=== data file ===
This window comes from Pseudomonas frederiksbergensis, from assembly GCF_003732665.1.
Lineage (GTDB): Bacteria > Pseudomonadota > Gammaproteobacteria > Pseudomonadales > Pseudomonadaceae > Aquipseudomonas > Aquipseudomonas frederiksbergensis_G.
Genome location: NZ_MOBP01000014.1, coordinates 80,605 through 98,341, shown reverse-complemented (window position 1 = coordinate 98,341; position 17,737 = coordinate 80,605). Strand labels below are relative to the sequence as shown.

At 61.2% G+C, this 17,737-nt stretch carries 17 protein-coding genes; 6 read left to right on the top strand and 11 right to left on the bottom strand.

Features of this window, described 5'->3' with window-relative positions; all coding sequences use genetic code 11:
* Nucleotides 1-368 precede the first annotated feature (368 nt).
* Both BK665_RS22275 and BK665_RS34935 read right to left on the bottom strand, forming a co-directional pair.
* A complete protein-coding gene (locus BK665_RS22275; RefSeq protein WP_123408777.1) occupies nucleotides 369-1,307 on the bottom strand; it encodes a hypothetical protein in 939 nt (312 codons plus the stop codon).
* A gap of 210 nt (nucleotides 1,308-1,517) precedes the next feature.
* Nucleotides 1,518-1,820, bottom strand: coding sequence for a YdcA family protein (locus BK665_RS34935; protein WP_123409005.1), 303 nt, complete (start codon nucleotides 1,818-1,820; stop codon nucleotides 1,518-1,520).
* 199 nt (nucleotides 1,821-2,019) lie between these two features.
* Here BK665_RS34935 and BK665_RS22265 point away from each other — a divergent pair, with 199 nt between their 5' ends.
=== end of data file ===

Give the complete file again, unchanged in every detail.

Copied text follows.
This window comes from Pseudomonas frederiksbergensis, from assembly GCF_003732665.1.
Lineage (GTDB): Bacteria > Pseudomonadota > Gammaproteobacteria > Pseudomonadales > Pseudomonadaceae > Aquipseudomonas > Aquipseudomonas frederiksbergensis_G.
Genome location: NZ_MOBP01000014.1, coordinates 80,605 through 98,341, shown reverse-complemented (window position 1 = coordinate 98,341; position 17,737 = coordinate 80,605). Strand labels below are relative to the sequence as shown.

At 61.2% G+C, this 17,737-nt stretch carries 17 protein-coding genes; 6 read left to right on the top strand and 11 right to left on the bottom strand.

Features of this window, described 5'->3' with window-relative positions; all coding sequences use genetic code 11:
* Nucleotides 1-368 precede the first annotated feature (368 nt).
* Both BK665_RS22275 and BK665_RS34935 read right to left on the bottom strand, forming a co-directional pair.
* A complete protein-coding gene (locus BK665_RS22275; RefSeq protein WP_123408777.1) occupies nucleotides 369-1,307 on the bottom strand; it encodes a hypothetical protein in 939 nt (312 codons plus the stop codon).
* A gap of 210 nt (nucleotides 1,308-1,517) precedes the next feature.
* Nucleotides 1,518-1,820, bottom strand: coding sequence for a YdcA family protein (locus BK665_RS34935; protein WP_123409005.1), 303 nt, complete (start codon nucleotides 1,818-1,820; stop codon nucleotides 1,518-1,520).
* 199 nt (nucleotides 1,821-2,019) lie between these two features.
* Here BK665_RS34935 and BK665_RS22265 point away from each other — a divergent pair, with 199 nt between their 5' ends.